A Brief Introduction to Quantum Chemistry- Part 1

Quantum Mechanics arose from deficiencies in classical physical mechanics when applied to small particles, such as electrons and protons.

The first major breakthrough in Quantum Chemistry was the notion that energy was quantized or discrete. Classical mechanics had regarded energy, like all physical observables, as being continuous, and not discrete. In the late 1800’s and 1900’s, major challenges to limitations of classical mechanics were presented.

Imagine that a block of metal being heated to very, very high temperatures. While metals in the real world eventually melt, let us assume that there is object called a blackbody that can absorb and emit back energy of any frequency in a similar fashion to a metal. As most metals are heated, they slowly turn from red, to white, and then finally blue. The same effect is observed when an stove element or a roaring campfire becomes increasingly hot. As the energy used to heat it increases, the box begins to release energy of increasing frequency. The colours that we see can be approximated by the “sum” of the energy being released.

The classical mechanical interpretation yielded a result known as the Rayleigh-Jeans Law. The equation was directly proportional to the temperature, and the square of the frequency. As such, if energy of increasing frequency was used, the energy released should become more intense. The Rayleigh-Jeans approximated the intensity at lower frequencies, such as in range of visible radiation. After a certain frequency, the intensity would then decrease towards zero.

In 1900, Max Planck offered an interesting interpretation. As in classical mechanics, Planck assumed that the energy absorbed and then emitted back from the blackbody was due to the vibrations of electrons. However, Planck made the contradictory assumption that energy of the vibrations/oscillations had to be integral multiples of the frequency, and therefore quantized. Classical mechanics assumed that energy was continuous and could have any value. Planck derived an equation (Planck’s Distribution Law) that was directly proportional to a constant h (now known as Planck’s constant). The Distribution Law was found to be in strong agreement with intensity distributions, and began the notion that energy was quantized.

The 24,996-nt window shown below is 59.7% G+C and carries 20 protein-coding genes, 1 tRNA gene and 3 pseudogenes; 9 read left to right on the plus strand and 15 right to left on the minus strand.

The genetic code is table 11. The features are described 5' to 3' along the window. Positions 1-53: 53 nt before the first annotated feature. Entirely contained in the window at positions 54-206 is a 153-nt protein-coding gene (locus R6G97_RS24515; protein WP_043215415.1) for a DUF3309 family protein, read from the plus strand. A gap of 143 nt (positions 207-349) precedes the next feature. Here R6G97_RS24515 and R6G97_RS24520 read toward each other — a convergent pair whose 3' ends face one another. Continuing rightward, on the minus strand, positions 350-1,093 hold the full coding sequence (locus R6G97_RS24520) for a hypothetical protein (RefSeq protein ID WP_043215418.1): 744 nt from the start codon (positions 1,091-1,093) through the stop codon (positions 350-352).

Photoelectric Effect

The photoelectric effect is observed when high energy light is directly towards a metal surface. If the light is sufficiently high in energy, an electron is ejected from the surface of the metal. Two results were found that were incongruent to classical mechanics.

The first was that the kinetic energy of electron was not determined by the intensity of the light hitting it. Classical mechanics viewed electromagnetic radiation as an electric field that propagated perpendicular to its direction of motion. As its intensity increases, so does the amplitude of the electric field. When the light hits the electron on the metallic surface, the electron begins to vibrate more and more, until it has enough energy to break free, and becomes ejected.

An example in the real world would be pushing people on a swing. Let’s say that a young child sitting in a swing wants to be pushed to a certain height (like the electron being ejected). The child can be pushed in two ways: either in one strong push, or a series of smaller ones. Pushing the child in one strong push is analogous to one very high energy burst of low intensity. Alternatively, one can slowly push child over a duration of time, and the child swings higher and higher each time. This is like light of very low frequency (low energy) but very high intensity.

As such, Classical Mechanics predicted that energy of any frequency should be able to eject an electron, so long as it was intense enough. However, it was experimentally discovered that there was a threshold frequency. When light of lower frequency was used, no electrons were ejected, regardless of the intensity of light used. If the frequency of light used was greater than the threshold frequency, electrons would be ejected. As well, the kinetic energy of those electrons was indirectly proportional to the frequency of light used. Not only did this result contradict Classical Mechanics, it also lead to Albert Einstein’s formulation that radiation existed in “small packets of energy” now known as photons.

Einstein found a relation that expressed the kinetic energy of the ejected electrons to be proportional to the frequency of light and h, Planck’s constant, minus a constant (for a given metal), Φ, known as the work function. The re-appearance of Planck’s constant was truly remarkable. The exact same number had appeared in two totally different experiments. Both dealt with the quantification of energy, and were in agreement with experiment results.

These two results, along with a third that Einstein found concerning molar heat capacities at constant volume, helped strengthen the concept that energy could be quantized in certain systems. This concept of quantization is fundamental for the concepts used in the Schrodinger Wave Equation.

Introduction
Introduction to Quantum Chemistry